Over the last year, external hard drives have evolved significantly -- and the change doesn't only involve increased capacity. Driven by the realization (finally) that Macs and PCs can typically handle the same data types (music, pictures, and movies) and that building separate drives for the two platforms is not financially advantageous, vendors are standardizing their drives on the USB 2.0, FireWire 400 (1394a), and FireWire 800 (1394b) interfaces.
Three of the latest drives that represent this trend are the Iomega Triple Interface Professional Silver Series Desktop Hard Drive, the Maxtor OneTouch III, Turbo Edition, and Western Digital's MyBook Pro Edition II. While these units don't quite represent every variety of external drive, they do characterize the genre quite well.
For example, the 750-Gbyte Iomega, while smallest of the three in both size and capacity, is no slouch -- it's a single-drive unit in a world where 500 Gbytes in a box was pushing both heat and capacity boundaries last year. The Maxtor and Western Digital units offer, respectively, dual 750-Gbyte drives for a 1.5-terabyte capacity, and dual 500-Gbyte drives for a 1-terabyte capacity; both are enclosed in RAID boxes. All of the drives are intelligent enough to power down when not in use -- a good thing, since prolonged usage will make them warm to the touch.
Interestingly, the vendors of all these of these units appear to have settled on EMC Retrospect Express as their choice for backup software. It’s a robust package that offers automated and immediate backup procedures and can create a disaster-recovery strategy.
While the software's primary advantage over the competition is that it comes free with the hardware, you’ll find that while Retrospect Express can be a bit obtuse in spots (read the documentation!), it works, it works well, and it works quickly. Finding all three of those features in one software package is not usual.
A Choice Of Interface
As noted, each of the tested hard drives supports a trio of interfaces:
- FireWire 800 (1394b), offering up to 800 Mbyte/sec data transfer rates
- FireWire 400 (1394a), offering up to 400 Mbyte/sec data transfer rates
- USB 2.0, offering up to 480 Mbyte/sec data transfer rates
While both the USB and FireWire 400 interfaces are common to both Mac and PC platforms, FireWire 800 is found more often on a Mac. PCI cards with FireWire 800 are available for Windows environments -- they’re priced in the range of $30 to $70, and while adding more money on top of the drive purchase may seem unattractive, there is a possible benefit.
Ad hoc testing on the Iomega drive using Retrospect Express showed a 1,566.7 Mbyte/min transfer rate using USB 2.0, 1,847.1 Mbyte/min with Firewire 400, and 2,487.5 Mbyte/min using Firewire 800. That’s a 900+ Mbyte/min jump over USB 2.0 and a 600+ Mbyte/min jump over Firewire 400. While there can be variations in performance based on the actual implementation of any interface, faster computer operations are always better than slower ones when calculating what your time is worth.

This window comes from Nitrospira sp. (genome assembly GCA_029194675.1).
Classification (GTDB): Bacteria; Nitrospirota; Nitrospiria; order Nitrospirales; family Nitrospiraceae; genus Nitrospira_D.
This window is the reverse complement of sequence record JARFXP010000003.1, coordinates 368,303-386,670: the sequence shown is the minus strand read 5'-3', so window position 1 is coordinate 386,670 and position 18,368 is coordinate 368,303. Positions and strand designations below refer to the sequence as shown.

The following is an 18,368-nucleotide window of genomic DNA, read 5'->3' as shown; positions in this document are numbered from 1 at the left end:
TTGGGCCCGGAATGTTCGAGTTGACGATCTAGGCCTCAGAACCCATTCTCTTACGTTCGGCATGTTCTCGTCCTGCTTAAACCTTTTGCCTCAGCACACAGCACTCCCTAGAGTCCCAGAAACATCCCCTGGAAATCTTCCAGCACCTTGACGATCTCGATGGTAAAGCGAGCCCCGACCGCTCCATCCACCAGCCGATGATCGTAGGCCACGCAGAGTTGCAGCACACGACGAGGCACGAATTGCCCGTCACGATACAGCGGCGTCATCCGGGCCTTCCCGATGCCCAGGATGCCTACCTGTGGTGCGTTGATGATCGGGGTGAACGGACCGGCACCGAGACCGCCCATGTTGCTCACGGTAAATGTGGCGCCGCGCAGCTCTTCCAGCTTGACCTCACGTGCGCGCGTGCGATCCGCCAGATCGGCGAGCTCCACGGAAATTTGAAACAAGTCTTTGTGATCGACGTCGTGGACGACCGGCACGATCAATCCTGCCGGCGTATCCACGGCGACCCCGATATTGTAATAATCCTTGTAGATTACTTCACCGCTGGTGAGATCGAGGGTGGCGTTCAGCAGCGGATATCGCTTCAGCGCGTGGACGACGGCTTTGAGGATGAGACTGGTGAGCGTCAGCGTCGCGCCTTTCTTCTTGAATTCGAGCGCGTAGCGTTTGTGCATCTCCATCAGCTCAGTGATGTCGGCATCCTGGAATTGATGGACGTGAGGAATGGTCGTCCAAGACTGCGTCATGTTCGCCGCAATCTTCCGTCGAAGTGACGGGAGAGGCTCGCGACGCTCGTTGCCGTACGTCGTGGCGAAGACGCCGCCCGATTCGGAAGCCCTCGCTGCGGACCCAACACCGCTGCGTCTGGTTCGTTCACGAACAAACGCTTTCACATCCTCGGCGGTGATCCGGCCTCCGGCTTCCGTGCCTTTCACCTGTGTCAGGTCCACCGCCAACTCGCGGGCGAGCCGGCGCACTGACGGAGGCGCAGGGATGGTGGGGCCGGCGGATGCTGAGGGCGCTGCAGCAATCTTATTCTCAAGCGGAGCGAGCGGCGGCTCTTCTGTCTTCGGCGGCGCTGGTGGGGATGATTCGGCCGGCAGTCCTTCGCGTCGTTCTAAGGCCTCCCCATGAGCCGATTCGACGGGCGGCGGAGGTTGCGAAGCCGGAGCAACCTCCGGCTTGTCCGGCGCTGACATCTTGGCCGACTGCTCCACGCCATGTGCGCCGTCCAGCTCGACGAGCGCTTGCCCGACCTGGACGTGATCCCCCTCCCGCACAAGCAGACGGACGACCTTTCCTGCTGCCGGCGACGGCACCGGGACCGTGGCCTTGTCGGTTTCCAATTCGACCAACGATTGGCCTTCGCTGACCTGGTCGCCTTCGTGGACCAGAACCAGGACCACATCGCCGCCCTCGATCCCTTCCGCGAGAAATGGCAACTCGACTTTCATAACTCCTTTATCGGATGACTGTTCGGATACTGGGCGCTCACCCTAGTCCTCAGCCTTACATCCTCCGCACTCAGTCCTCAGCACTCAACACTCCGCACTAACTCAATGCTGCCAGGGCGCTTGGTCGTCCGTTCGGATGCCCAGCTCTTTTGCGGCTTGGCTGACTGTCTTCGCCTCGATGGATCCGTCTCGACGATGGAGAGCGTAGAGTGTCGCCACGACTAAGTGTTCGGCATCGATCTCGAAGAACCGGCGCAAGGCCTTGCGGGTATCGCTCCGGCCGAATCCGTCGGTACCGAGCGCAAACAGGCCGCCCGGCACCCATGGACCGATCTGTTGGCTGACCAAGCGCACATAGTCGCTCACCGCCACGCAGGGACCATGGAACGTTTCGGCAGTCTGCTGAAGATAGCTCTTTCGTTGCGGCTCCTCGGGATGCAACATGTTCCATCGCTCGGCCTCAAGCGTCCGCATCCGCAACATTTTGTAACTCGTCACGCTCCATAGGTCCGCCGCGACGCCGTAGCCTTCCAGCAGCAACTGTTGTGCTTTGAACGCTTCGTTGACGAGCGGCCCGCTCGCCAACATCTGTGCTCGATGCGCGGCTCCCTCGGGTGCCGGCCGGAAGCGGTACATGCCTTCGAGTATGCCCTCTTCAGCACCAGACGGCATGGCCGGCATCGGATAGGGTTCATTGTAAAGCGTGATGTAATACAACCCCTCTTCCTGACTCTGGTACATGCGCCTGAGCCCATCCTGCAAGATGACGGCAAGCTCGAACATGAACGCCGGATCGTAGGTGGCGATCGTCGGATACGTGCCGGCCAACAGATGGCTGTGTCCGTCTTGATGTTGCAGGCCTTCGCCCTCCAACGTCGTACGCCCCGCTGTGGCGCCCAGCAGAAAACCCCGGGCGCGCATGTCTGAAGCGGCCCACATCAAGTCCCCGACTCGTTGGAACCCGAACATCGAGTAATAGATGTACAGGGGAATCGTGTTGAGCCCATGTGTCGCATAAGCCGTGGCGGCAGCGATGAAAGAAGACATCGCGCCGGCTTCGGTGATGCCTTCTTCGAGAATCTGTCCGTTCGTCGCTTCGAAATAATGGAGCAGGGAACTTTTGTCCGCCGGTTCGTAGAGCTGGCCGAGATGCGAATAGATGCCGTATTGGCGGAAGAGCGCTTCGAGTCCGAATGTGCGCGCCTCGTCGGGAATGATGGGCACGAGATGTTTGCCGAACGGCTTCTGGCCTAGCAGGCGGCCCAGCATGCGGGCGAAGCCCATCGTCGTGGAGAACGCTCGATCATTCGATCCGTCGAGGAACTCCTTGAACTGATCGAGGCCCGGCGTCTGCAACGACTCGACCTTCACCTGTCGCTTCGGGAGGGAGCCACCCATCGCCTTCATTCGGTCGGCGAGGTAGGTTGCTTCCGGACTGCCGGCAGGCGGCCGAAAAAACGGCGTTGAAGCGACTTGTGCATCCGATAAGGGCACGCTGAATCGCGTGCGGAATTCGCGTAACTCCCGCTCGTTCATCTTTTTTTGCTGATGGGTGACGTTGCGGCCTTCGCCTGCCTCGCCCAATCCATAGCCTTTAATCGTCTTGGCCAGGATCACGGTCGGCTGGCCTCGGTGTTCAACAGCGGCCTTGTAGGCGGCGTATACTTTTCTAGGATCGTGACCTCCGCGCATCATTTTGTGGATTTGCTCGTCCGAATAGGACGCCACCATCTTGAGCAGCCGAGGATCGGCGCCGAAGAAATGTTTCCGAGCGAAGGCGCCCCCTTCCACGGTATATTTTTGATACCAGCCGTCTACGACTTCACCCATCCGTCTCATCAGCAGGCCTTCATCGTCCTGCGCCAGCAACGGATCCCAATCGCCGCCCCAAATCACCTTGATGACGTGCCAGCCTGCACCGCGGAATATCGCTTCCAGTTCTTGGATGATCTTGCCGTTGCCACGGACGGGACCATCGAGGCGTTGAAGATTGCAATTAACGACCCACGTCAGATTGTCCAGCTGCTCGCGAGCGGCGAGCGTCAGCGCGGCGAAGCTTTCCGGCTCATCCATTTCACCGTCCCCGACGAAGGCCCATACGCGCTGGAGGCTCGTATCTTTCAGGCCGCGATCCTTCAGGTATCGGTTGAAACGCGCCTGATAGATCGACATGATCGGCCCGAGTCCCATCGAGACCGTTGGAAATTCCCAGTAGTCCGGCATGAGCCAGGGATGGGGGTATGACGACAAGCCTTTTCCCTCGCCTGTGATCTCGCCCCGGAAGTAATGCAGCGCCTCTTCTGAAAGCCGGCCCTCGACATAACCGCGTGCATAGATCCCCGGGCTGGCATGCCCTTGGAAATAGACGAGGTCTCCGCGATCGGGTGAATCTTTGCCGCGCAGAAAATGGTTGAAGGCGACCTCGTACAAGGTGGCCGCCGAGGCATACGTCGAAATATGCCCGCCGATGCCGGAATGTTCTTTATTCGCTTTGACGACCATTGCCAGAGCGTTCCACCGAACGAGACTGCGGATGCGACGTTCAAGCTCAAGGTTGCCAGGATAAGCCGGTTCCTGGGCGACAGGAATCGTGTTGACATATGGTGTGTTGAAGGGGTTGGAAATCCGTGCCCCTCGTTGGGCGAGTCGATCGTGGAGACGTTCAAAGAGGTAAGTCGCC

The two external units that support RAID, Maxtor and Western Digital, also both support RAID 0 (disk striping), and RAID 1 (disk mirroring). Under RAID 0, the two drives are used as one logical storage area with a capacity equal to the sum of the two drives' storage space. (Two 500-Gbyte drives would be combined to become 1 terabyte, two 750-Gbyte drives would become 1.5 terabyte, etc.) Under the second RAID arrangement, the total capacity is equal to that of just one drive while the additional drive is used to backup (mirror) the contents of the first.
RAID 0 is typically used to pick up a slight speed increase during data transfers while RAID 1 is a security measure and may actually slow performance slightly. RAID 0 provides no data security should one drive fail. If not backed up elsewhere, your data is lost. RAID 1 will let you rebuild the contents of one drive from the other should a single drive failure occur. (Naturally, if both drives fail you’re out of luck. Nothing is perfect.)
And Then There's NAS
One problem with attaching a USB or FireWire external hard drive to your PC is that any time anyone on your network wants to access a file from it they are, effectively, going through your computer to do so. That doesn't only compromise your system's security, it's going to slow down your PC -- a lot. One of the better solutions for the networked user is to move the attached storage onto the network itself via network attached storage (NAS).
While NAS devices have almost a two-decade track record in enterprise systems, their popularity on the desktop is only a few years old. I tested one of the latest desktop NAS drives to hit the market, the Iomega StorCenter NAS 150D, to see how it compared with the more common USB and FireWire drives.
Whatever type of drive you choose, keep in mind that hard disk prices tend to be fluid -- and that prices typically shift in a downward direction. So keep looking around for bargains.